LONDON – Sales jumped 37 percent year-on-year at leading foundry Taiwan Semiconductor Manufacturing Co. Ltd. in January.
TSMC (Hsinchu, Taiwan) has reported sales of NT$47.44 billion (about $1.60 billion), an increase of 27.7 percent from December 2012 and an increase of 37.1 percent over January 2012.
Although January sales at TSMC normally exceed the previous month's sales the 27.7 percent sequential rise is above average. TSMC did not give any reason for the sales jump.
Fellow Taiwanese foundry United Microelectronics Corp. (Hsinchu, Taiwan) reported January sales of NT$9.45 billion (about $320 million) up 21.2 percent sequentially and up 6.9 percent on the sales the same month a year before.
I think juicy titles are given without real meaning. There is no relevance in marginal differences of revenue from December to January.
Frustration derives from that most articles on EE times do this. Perhaps deliberate to entice opinion and reaction?
"2 articles on TSMC that imply or suggest problems or booms in trade based on very short term / macro revenue figures."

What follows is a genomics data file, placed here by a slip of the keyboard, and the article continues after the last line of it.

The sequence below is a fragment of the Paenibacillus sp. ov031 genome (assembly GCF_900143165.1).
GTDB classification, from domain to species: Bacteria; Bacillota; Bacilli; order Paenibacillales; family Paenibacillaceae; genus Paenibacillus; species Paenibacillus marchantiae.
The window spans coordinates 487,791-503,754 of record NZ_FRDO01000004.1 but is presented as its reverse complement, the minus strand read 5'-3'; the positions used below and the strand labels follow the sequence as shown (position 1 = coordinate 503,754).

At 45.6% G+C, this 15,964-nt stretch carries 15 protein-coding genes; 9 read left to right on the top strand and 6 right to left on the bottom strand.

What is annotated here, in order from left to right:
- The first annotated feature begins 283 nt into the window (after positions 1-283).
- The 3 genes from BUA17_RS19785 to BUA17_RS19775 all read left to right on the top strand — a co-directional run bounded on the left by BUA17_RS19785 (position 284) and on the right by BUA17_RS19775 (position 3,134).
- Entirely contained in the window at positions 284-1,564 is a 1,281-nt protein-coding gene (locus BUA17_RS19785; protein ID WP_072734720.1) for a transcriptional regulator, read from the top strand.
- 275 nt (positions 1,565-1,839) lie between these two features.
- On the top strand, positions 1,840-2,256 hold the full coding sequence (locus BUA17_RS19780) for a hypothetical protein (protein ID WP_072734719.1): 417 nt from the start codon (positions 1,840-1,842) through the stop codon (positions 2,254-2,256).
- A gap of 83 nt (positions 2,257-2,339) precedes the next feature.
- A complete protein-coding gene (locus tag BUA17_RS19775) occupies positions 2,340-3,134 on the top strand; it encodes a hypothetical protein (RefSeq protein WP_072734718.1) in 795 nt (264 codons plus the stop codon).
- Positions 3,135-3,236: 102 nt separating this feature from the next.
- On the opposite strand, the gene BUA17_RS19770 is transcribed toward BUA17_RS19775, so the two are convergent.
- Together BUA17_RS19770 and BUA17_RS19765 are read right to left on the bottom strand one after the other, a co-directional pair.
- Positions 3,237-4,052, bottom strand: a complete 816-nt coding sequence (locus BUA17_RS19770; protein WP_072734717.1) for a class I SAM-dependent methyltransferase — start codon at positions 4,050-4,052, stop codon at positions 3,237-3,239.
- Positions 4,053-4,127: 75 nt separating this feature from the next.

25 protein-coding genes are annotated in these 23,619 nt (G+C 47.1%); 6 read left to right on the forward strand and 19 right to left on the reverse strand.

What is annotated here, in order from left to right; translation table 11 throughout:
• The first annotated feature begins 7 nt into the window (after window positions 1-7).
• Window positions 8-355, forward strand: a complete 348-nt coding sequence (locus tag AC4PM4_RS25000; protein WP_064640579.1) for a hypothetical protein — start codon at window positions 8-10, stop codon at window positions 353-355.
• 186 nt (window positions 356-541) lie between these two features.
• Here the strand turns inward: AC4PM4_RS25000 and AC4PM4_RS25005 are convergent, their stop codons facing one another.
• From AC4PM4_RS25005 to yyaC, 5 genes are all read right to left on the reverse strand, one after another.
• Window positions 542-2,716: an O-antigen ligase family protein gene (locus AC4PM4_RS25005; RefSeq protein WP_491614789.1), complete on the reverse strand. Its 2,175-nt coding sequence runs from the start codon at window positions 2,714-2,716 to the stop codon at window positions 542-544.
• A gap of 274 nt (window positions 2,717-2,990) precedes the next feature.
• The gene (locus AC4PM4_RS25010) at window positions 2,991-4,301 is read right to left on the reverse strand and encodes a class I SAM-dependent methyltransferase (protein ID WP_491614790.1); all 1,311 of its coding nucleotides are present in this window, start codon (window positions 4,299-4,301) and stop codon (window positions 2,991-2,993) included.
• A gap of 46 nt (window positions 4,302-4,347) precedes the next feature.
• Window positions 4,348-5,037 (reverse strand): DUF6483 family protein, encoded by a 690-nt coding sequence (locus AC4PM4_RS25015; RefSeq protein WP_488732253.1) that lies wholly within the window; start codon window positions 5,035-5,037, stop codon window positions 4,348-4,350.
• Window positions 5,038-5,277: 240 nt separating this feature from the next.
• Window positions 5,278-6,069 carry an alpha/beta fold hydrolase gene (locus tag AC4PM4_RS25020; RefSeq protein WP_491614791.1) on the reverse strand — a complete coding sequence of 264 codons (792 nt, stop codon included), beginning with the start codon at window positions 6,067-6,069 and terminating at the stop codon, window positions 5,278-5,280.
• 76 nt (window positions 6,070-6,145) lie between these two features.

Maybe this was not implied. For eg, in the last article Peter says annual sales were good. A
@supersonic I don't understand your complaint. December sales were lower than November and January sales went back up. TSMC predicted a decrease in their Q4 sales months earlier, hence the bit about the prediction.
1 month ago, EE-Times publishes a contrasting report:
" TSMC sales fall steeply, as predicted "
Almost every article and opinion is nonsense. Are there any good alternatives too EE Times?
David Patterson, known for his pioneering research that led to RAID, clusters and more, is part of a team at UC Berkeley that recently made its RISC-V processor architecture an open source hardware offering. We talk with Patterson and one of his colleagues behind the effort about the opportunities they see, what new kinds of designs they hope to enable and what it means for today’s commercial processor giants such as Intel, ARM and Imagination Technologies.